The public interest law firm Earthjustice filed the complaint on behalf of two fishing groups, the Northwest Atlantic Marine Alliance and the Midcoast Fishermen's Association. The lawsuit seeks to close a loophole allowing industrial herring mid-water trawlers to fish in designated "groundfish-closed areas." These waters have been identified as spawning grounds and sanctuaries for cod, haddock, and other groundfish stocks and are currently off-limits to nearly all other fishing vessels.
"Small fishermen in New England have made sacrifices to preserve a livelihood for future generations. But the current rules are undermining our hard work," said Glen Libby, a commercial fisherman and chairman of the Midcoast Fishermen's Association. "When the rules are applied unevenly, everybody suffers."
Mid-water trawlers drag massive small-mesh nets behind them, sometimes working in pairs towing an even bigger net between them. Stretching to 165 feet, these vessels can hold more than one million pounds of catch.
Mid-water trawlers were initially banned from groundfish-closed areas in 1994. But in 1998 federal regulators decided to re-open these areas to trawlers, based on an assumption that the herring ships would catch little or no groundfish in their nets.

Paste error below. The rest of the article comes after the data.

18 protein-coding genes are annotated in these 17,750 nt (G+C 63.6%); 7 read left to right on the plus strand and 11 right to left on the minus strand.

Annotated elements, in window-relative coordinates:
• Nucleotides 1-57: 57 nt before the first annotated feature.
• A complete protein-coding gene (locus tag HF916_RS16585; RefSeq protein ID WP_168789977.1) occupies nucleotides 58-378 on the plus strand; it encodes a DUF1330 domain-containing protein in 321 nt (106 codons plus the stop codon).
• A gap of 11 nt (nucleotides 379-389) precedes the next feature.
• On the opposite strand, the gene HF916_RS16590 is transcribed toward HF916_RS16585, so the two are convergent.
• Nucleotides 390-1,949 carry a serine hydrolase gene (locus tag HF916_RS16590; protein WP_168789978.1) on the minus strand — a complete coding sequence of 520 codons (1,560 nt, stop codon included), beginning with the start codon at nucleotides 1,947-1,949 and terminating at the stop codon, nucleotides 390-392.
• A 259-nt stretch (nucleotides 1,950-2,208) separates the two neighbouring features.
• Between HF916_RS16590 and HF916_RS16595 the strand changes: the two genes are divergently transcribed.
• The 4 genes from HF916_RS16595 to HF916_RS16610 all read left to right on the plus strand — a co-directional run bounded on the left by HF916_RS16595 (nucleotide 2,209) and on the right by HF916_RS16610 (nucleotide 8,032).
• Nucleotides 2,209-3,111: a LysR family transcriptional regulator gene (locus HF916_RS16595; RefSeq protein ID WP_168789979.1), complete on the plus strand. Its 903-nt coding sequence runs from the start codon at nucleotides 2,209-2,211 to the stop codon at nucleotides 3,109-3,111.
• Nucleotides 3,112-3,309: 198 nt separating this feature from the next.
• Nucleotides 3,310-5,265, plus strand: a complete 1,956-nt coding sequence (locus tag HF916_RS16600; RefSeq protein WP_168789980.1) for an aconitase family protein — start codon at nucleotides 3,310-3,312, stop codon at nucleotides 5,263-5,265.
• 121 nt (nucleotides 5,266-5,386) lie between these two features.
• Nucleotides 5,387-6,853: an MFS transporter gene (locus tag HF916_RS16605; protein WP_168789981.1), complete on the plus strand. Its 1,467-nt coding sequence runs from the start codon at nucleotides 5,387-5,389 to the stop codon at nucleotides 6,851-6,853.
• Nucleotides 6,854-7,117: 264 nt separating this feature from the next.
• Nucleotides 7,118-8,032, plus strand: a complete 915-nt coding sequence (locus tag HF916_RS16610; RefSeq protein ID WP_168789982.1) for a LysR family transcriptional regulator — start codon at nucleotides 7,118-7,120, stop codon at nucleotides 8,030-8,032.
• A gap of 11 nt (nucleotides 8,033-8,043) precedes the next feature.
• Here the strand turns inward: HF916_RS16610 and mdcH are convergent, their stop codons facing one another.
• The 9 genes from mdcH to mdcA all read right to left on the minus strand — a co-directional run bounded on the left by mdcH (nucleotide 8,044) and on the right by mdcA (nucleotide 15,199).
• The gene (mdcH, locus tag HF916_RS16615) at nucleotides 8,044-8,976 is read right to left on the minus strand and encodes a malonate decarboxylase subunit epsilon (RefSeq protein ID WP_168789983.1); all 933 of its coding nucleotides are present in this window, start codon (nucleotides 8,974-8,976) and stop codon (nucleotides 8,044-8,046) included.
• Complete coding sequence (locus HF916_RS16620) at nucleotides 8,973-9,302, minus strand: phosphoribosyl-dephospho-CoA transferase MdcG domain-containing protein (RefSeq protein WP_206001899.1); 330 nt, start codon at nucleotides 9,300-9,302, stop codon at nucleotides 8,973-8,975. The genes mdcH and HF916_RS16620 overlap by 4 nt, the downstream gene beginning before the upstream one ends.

The policy has proved disastrous. While shortcomings in the federal monitoring program make precise numbers difficult to obtain, it is estimated that in recent years mid-water trawl vessels have caught hundreds of thousands of pounds of mature and juvenile groundfish as bycatch. In a well-publicized 2004 enforcement sweep, personnel from the Maine Marine Patrol and Massachusetts Environmental Police caught mid-water herring trawlers illegally trying to land thousands of pounds of juvenile haddock and hake mixed with their herring catch.
"Federal officials have turned a blind eye to the effects of this ill-conceived policy," said Roger Fleming of Earthjustice. "These areas are the last place you want high-volume industrial ships. This lawsuit is demanding that officials close sensitive fishing grounds to herring trawlers before it is too late."
Despite tightened regulations on groundfishermen in recent years, scientific reports issued last summer show that overfishing is occurring on eight of 19 managed groundfish stocks, and that 13 stocks remain overfished.
The 2006 Report on the Status of U.S. Fisheries paints a bleak portrait of groundfish in New England: Gulf of Maine and Georges Bank haddock, American plaice, Southern New England windowpane flounder, ocean pout, and Atlantic halibut are all considered overfished. For stocks like Georges Bank cod and Gulf of Maine cod, estimated to be at 10 and 23 percent of their respective target levels, the situation is dire.
"We have been doing our part to preserve the groundfish stock, but it's not enough," said Curt Rice, a commercial fisherman for 36 years and a board member of the Northwest Atlantic Marine Alliance. "It's time for federal officials to recognize there is a larger problem and fix it."